tactile sensitivity


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tac·tile sen·si·tiv·i·ty

(taktil sensi-tivi-tē)
Clinical ability to feel vibrations transmitted from instrument's working-end with his or her fingers as they rest on the shank and handle.
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Several sensory processing domains had an inversely proportional relationship with feeding and eating behaviors in the study sample; atypical performance in the areas of tactile sensitivity, visual/auditory sensitivity, and low/weak energy were predictors of more typical feeding and eating behaviors.
Perhaps faculty believe learning pre-clinical skills such as indirect vision, tactile sensitivity and other Instrumentation basics is best learned first with unmagnified vision.
5,14) Tactile sensibility is an important parameter for the execution of several dental procedures; although subjective, tactile sensitivity is frequently used by experienced clinicians for the determination of the apical diameter in endodontics.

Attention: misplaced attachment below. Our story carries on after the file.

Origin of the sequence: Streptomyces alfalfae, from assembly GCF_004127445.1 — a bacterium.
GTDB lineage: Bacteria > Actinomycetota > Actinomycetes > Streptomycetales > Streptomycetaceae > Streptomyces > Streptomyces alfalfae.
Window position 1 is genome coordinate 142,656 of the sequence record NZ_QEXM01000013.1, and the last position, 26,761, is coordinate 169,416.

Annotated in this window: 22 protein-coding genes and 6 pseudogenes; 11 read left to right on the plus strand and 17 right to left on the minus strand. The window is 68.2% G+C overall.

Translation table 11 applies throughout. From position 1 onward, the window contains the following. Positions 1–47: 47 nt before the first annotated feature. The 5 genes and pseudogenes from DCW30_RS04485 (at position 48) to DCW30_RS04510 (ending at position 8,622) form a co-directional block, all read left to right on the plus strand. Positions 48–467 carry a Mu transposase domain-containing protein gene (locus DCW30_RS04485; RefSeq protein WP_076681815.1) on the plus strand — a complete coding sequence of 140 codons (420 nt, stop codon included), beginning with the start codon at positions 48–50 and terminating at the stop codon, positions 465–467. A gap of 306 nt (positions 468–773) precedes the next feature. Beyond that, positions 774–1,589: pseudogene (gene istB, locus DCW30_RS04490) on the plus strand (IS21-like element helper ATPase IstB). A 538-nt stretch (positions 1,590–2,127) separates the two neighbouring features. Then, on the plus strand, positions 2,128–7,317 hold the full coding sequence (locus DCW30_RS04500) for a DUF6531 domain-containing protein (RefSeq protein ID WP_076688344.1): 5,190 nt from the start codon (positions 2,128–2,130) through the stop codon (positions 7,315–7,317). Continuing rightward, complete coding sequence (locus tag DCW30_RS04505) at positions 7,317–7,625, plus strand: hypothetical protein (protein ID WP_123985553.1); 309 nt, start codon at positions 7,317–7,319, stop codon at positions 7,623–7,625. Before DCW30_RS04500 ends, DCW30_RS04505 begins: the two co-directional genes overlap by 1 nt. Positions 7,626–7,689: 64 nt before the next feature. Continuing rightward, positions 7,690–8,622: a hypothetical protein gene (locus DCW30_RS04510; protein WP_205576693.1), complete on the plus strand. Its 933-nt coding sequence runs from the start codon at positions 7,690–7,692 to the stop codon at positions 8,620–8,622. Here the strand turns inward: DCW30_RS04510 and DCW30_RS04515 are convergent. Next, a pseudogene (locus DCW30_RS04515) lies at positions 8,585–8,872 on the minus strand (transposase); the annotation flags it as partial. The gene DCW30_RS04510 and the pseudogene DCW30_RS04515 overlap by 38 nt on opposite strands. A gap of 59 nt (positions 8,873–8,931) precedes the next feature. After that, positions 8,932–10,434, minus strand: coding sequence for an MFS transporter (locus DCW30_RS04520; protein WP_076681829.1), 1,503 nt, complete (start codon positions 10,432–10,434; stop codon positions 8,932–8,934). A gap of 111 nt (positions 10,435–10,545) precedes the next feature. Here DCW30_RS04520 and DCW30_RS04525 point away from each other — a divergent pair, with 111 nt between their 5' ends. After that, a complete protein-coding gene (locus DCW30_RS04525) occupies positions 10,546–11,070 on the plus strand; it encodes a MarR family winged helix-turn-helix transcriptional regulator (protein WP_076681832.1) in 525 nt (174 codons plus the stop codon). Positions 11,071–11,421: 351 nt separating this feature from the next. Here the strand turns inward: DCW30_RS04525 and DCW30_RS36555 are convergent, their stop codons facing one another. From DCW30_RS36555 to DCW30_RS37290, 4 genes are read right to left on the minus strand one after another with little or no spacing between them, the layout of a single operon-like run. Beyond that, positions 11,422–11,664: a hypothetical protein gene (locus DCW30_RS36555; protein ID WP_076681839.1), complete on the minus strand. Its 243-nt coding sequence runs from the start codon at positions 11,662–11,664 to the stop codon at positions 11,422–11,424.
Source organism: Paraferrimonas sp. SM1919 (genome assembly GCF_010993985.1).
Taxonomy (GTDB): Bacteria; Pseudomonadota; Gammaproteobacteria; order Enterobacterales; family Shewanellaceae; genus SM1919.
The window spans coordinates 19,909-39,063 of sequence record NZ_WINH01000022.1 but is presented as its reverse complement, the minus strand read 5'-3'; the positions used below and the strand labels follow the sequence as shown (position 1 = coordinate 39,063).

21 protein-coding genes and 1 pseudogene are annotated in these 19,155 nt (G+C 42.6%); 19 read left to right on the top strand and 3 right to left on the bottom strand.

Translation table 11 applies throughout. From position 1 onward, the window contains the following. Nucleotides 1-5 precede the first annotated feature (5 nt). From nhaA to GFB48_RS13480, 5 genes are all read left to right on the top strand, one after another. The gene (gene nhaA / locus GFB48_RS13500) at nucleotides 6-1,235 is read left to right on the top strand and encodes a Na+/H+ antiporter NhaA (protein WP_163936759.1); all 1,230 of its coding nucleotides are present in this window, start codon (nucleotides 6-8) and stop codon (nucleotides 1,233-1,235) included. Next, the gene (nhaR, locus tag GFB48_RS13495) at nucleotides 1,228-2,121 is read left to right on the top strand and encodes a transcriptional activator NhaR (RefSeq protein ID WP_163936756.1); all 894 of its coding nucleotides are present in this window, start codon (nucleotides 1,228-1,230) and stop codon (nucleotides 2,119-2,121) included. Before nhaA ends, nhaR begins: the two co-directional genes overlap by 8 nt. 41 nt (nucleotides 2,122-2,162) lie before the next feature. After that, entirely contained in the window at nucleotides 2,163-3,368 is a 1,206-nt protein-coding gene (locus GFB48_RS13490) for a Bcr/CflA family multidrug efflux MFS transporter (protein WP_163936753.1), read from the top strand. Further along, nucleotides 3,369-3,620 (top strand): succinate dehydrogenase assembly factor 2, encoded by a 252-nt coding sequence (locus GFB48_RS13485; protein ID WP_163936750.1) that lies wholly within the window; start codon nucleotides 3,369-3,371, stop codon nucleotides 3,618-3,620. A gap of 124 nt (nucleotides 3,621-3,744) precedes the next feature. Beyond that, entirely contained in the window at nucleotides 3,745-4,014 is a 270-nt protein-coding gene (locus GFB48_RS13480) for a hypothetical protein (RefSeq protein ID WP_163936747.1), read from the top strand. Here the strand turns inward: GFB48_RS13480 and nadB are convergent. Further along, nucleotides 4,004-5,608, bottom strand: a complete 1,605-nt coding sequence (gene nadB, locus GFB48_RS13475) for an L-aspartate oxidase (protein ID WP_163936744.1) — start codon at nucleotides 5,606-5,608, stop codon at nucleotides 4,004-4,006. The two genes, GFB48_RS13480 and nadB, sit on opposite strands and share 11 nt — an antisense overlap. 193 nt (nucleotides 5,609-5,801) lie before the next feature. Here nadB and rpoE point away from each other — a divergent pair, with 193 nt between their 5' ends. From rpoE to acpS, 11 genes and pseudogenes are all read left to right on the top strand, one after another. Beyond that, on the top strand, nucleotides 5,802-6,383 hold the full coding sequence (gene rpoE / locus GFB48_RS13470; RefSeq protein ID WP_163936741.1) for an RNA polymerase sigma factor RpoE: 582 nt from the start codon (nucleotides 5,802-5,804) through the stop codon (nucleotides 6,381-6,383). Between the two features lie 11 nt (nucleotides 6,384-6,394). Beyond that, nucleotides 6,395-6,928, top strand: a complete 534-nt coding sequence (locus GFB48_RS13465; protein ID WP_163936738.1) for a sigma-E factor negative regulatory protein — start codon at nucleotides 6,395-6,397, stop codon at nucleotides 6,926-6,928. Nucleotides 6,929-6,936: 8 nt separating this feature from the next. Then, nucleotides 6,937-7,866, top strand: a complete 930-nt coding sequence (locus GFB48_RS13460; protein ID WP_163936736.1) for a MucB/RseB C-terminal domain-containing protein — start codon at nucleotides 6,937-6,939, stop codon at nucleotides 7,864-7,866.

Findings of increased scores in the section Touch Processing supports previous research of the presence of tactile sensitivity issues in young children with ASD (Kientz & Dunn, 1997; Rogers, Hepburn, & Wehner, 2003; Tomcheck & Dunn).
To test the tactile sensitivity of the plantar surface of the feet in both nondisabled subjects and subjects with neuropathy, we used a set of 20 SWMs that varied between 0.
A lubricious surface finish, for example, can facilitate insertion of a medical instrument, whereas a slightly tacky surface can improve surgical instrument grips for tactile sensitivity and better instrument control.
It is assumed that the small differences are due to the higher tactile sensitivity of the hand compared to the feet.
The transparent film--broader than a fingertip but less than one ten-thousandth as thick as typical human skin--may ultimately boost the tactile sensitivity of robots, says chemical engineer Ravi F.
Tactile sensitivity was assessed by placing a wisp of cotton on the surface of both the earlobe and the infraauricular area on two separate occasions.
Other elastomer applications, such as chemical protective gloves that need elastomeric flexibility for dexterity and tactile sensitivity, also require the material to act as a barrier to molecular diffusion.
Powder-free, the glove provides exceptional tactile sensitivity and is textured for a more secure grip.
The coating makes the gloves easy to slide on and off; a fully textured surface provides a reliable grip, while allowing for superior tactile sensitivity.